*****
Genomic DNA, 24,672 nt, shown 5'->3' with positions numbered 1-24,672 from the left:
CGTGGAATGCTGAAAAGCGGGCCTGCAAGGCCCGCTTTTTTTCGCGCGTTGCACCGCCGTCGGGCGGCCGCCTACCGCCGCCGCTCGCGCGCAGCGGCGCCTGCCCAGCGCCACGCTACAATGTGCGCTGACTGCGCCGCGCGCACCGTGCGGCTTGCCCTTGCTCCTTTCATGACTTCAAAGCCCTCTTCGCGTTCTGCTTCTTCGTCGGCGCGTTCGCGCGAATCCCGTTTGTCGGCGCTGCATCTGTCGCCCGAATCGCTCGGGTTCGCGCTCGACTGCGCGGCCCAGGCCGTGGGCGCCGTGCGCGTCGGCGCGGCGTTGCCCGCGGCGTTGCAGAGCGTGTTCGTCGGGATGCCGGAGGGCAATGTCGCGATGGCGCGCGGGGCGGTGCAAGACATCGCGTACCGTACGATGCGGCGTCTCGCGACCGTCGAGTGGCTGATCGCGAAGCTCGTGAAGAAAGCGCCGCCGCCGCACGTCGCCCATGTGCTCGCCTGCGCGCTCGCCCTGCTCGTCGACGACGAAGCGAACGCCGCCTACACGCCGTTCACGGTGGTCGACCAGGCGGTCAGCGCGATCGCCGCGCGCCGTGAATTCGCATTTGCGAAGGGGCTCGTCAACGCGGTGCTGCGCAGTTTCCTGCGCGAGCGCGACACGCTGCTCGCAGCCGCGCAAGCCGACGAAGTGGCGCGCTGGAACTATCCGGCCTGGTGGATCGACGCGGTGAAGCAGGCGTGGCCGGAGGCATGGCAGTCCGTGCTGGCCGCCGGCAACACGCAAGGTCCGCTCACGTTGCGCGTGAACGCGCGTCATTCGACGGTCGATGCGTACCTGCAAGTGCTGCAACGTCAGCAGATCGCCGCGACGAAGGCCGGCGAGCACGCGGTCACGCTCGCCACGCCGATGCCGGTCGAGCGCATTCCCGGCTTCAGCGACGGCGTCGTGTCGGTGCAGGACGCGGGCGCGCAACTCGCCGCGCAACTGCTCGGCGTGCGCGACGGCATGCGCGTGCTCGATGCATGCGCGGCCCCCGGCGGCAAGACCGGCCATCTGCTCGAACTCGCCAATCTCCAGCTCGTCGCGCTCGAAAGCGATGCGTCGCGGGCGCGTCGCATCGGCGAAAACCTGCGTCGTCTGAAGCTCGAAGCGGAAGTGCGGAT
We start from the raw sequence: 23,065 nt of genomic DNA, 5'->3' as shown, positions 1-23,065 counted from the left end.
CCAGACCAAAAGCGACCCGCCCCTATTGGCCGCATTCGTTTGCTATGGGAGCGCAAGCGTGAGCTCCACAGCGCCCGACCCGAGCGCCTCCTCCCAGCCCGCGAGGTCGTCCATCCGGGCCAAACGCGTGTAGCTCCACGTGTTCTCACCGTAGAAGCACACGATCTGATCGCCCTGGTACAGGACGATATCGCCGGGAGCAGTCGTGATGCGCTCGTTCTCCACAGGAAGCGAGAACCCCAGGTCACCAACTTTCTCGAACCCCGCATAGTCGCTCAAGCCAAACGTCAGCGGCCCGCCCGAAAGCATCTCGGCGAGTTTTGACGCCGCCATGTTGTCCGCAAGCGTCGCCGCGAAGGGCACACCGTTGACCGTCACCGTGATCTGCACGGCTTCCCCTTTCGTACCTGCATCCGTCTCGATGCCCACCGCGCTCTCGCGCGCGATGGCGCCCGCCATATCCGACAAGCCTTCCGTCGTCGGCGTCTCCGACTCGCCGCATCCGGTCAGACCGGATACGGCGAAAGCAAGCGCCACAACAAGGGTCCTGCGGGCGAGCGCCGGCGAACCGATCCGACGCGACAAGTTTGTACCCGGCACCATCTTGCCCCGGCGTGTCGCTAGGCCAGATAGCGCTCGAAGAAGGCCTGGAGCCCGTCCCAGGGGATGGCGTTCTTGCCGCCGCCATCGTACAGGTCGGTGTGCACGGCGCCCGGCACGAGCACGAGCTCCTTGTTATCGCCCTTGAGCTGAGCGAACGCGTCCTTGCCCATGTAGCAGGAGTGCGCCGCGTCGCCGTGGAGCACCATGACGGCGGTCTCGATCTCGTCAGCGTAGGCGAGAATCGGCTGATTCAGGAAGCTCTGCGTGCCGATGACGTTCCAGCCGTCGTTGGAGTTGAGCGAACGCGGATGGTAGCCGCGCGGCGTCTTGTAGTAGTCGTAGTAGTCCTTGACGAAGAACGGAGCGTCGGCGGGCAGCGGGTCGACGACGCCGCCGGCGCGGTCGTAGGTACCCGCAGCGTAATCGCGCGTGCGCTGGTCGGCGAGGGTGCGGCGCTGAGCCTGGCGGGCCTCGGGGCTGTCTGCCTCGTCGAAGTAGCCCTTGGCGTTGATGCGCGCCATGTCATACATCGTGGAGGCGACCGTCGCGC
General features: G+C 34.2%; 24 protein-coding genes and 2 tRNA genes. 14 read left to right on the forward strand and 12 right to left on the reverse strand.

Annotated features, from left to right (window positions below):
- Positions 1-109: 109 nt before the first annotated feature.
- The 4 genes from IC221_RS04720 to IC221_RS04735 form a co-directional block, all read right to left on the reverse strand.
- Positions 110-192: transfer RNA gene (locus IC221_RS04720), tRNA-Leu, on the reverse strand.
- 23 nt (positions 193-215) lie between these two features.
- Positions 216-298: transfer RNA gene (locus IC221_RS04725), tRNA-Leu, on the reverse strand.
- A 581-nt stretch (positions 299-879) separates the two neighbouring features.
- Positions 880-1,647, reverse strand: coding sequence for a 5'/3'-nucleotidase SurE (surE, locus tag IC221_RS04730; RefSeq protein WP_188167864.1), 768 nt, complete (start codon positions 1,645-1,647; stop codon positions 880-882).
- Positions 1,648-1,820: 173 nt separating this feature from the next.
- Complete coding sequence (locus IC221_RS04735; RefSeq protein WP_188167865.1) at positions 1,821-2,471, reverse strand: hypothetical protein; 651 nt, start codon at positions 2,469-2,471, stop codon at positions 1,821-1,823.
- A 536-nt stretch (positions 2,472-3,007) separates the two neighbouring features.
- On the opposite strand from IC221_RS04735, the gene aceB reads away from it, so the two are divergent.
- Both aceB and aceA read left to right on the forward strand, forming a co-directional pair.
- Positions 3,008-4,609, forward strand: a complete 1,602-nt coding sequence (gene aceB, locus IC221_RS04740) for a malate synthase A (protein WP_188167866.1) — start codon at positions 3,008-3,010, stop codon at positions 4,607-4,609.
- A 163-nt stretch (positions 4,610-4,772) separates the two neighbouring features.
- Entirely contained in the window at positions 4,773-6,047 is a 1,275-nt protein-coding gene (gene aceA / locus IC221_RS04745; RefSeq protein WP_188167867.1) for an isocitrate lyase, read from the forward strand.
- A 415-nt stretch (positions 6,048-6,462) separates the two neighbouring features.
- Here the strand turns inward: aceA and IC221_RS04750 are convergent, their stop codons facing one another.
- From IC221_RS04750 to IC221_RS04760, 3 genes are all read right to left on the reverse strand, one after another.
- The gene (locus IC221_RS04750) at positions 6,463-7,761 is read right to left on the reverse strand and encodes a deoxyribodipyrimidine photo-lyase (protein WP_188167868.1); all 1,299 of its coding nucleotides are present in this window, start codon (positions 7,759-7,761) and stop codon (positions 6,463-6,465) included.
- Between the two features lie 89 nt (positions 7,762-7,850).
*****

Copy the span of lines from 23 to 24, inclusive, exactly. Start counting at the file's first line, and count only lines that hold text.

- Here the strand turns inward: aceA and IC221_RS04750 are convergent, their stop codons facing one another.
- From IC221_RS04750 to IC221_RS04760, 3 genes are all read right to left on the reverse strand, one after another.